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Mental heath nonprofit Clubhouse Atlanta raising funds for career and wellness programming – MDJOnline.com

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Updated: June 4, 2022 @ 2:28 pm
Susie Kyle speaks about her son, Bo, who died due to mental health issues, while her friend and co-president Bill McClung squeezes her shoulder for support at Clubhouse Atlanta May 19, 2022. 
To jumpstart the fundraising campaign, the nonprofit held a ‘FriendRAISER’ at its Atlanta headquarters St. Patrick’s Episcopal Church in Dunwoody May 19, 2022. 
Clubhouse Atlanta executive director Freddy Morella speaks to guests at the ‘FriendRAISER’ luncheon at Clubhouse Atlanta May 19, 2022. 
Clubhouse member Marissa Paredes speaks about how Clubhouse Atlanta has helped her thrive at the ‘FriendRAISER’ luncheon at Clubhouse Atlanta May 19, 2022. 
St. Patrick’s Episcopal Church’s Fr. Dick Game gives the invocation at the ‘FriendRAISER’ luncheon at Clubhouse Atlanta May 19, 2022. 
Chief of Staff Fred Hoffman, representing Fulton County Commissioner Bob Ellis, speaks to guests at the ‘FriendRAISER’ luncheon at Clubhouse Atlanta May 19, 2022. 
Georgia Senator Sally Harrell speaks at the ‘FriendRAISER’ luncheon at Clubhouse Atlanta May 19, 2022. 

Susie Kyle speaks about her son, Bo, who died due to mental health issues, while her friend and co-president Bill McClung squeezes her shoulder for support at Clubhouse Atlanta May 19, 2022. 
To jumpstart the fundraising campaign, the nonprofit held a ‘FriendRAISER’ at its Atlanta headquarters St. Patrick’s Episcopal Church in Dunwoody May 19, 2022. 
Clubhouse Atlanta executive director Freddy Morella speaks to guests at the ‘FriendRAISER’ luncheon at Clubhouse Atlanta May 19, 2022. 
Clubhouse member Marissa Paredes speaks about how Clubhouse Atlanta has helped her thrive at the ‘FriendRAISER’ luncheon at Clubhouse Atlanta May 19, 2022. 
St. Patrick’s Episcopal Church’s Fr. Dick Game gives the invocation at the ‘FriendRAISER’ luncheon at Clubhouse Atlanta May 19, 2022. 
Chief of Staff Fred Hoffman, representing Fulton County Commissioner Bob Ellis, speaks to guests at the ‘FriendRAISER’ luncheon at Clubhouse Atlanta May 19, 2022. 
Georgia Senator Sally Harrell speaks at the ‘FriendRAISER’ luncheon at Clubhouse Atlanta May 19, 2022. 
Mental health nonprofit Clubhouse Atlanta is raising money for its career development, wellness and socialization programming. 
The campaign runs now through June 4th as part of Clubhouse International Day of Giving, which is celebrated June 1. To jumpstart the fundraising campaign, the nonprofit held a ‘FriendRAISER’ at its Atlanta headquarters St. Patrick’s Episcopal Church in Dunwoody May 19. Chief of Staff Fred Hoffman, representing Fulton County Commissioner Bob Ellis, Georgia State Senator Sally Harrell and Clubhouse International COO Jack Yatsko spoke about the good Clubhouse does. 
Clubhouse is an intentional community that assists individuals living with a mental illness reach their potential as contributing members of their communities. As a member of Clubhouse International, which supports over 300 Clubhouses worldwide, Clubhouse Atlanta provides support to individuals in the metro Atlanta area by assisting them with their employment, education, housing and social goals.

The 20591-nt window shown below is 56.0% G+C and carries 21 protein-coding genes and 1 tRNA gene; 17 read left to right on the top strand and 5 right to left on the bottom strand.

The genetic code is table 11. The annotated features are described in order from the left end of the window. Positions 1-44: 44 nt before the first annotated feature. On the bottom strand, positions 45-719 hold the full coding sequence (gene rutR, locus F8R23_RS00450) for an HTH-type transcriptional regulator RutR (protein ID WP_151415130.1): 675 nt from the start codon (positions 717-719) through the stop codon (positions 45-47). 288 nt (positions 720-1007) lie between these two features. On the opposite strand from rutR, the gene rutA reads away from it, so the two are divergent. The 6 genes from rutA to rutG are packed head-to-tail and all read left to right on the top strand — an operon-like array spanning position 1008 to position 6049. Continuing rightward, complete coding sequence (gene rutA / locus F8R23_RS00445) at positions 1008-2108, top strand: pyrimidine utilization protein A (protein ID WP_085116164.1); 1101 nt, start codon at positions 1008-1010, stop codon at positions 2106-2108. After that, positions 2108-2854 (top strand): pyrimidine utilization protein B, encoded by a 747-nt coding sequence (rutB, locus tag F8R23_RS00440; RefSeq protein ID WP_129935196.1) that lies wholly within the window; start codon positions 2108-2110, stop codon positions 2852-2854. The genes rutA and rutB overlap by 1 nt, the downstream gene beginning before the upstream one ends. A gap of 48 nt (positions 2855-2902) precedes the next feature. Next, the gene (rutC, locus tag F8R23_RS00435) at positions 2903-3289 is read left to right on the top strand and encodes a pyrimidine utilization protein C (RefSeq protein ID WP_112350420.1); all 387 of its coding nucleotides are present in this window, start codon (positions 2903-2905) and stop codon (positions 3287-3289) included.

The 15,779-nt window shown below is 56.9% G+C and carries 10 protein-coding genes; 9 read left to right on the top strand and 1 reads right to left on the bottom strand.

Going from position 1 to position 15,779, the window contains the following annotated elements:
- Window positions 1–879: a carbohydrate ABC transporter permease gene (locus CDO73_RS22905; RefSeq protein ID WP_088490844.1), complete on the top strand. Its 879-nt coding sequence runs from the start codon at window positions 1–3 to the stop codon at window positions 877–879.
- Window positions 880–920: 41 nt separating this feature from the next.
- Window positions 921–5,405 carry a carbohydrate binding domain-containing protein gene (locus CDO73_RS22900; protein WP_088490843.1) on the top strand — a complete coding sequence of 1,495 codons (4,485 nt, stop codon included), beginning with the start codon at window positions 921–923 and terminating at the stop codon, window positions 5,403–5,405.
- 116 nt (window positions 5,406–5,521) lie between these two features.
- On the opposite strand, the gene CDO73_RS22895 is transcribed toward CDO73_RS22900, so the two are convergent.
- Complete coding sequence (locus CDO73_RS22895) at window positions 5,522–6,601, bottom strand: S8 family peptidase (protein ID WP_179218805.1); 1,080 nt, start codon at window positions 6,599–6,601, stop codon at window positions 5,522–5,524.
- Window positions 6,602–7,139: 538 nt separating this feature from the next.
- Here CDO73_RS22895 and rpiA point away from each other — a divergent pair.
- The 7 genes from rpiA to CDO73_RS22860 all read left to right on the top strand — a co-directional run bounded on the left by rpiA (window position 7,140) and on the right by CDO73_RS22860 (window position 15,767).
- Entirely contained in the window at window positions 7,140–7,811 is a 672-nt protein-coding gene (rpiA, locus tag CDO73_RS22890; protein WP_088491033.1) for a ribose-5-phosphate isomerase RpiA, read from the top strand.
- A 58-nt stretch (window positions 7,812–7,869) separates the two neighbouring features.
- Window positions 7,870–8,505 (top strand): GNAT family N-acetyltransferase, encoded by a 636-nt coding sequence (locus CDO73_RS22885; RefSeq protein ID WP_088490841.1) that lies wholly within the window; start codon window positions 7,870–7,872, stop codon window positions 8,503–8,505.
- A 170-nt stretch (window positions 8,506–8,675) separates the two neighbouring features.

Since its doors opened in October of 2020, Clubhouse Atlanta has served more than 35 individuals from Dekalb, Fulton, Gwinnett, Cobb, Clayton and Rockdale counties.
Clubhouse Atlanta co-presidents Bill McClung and Susie Kyle have both lost a child from a mental health related death. McClung lost his daughter Katie around eight years ago and Kyle lost her son, Bo, October 2020. 
“We have been truly blessed,” Kyle said. “Clubhouse Atlanta is dear to my heart. I feel that I have been called the service and and dedicated to doing all and acting as a committed steward to make sure that all adults living with a mental illness can walk in the door and receive the love, acceptance, support and attention they need to thrive, to have a purposeful and fulfilling life they deserve.”
“I regret that my son Bo is not here today to be part of this clubhouse Atlanta community,” Kyle said. “I know Bill, having lost his daughter Katie in 2012, wishes that she too, could’ve been a member of Clubhouse Atlanta.”
According to Clubhouse Atlanta executive director Freddy Morello, studies have shown that members of Clubhouse are less likely to be hospitalized or incarcerated. Membership to a Clubhouse is absolutely free, lifting any financial barriers from those who may need the help but lack funds. 
Clubhouse Atlanta member Marissa Paredes also spoke about how the nonprofit has helped her live again. Paredes was the first member of Clubhouse Atlanta and said she had been living with a mental illness for many years. Before joining Clubhouse Atlanta, Paredes bounced from program to program, could not maintain a job and had trouble managing her emotions. 
“Clubhouse Atlanta is a place where you can come and be yourself,” Paredes said. “You can work on yourself and support the caring staff and lifeline and peers. It has also allowed me to progress to work and learn how to be better in social settings with a supportive clubhouse. I was able to not only find a job but have been able to successfully maintain my employment for a period of nine months.”
So far, Clubhouse Atlanta has raised $4,000 through their ‘FriendRASIER’ but are still accepting donations online. For more information about Clubhouse Atlanta, visit www.clubhouseatlanta.org.
If you or a loved one is struggling with suicidal thoughts, the National Suicide Prevention Hotline is available 24/7 at 800-273-8255. 

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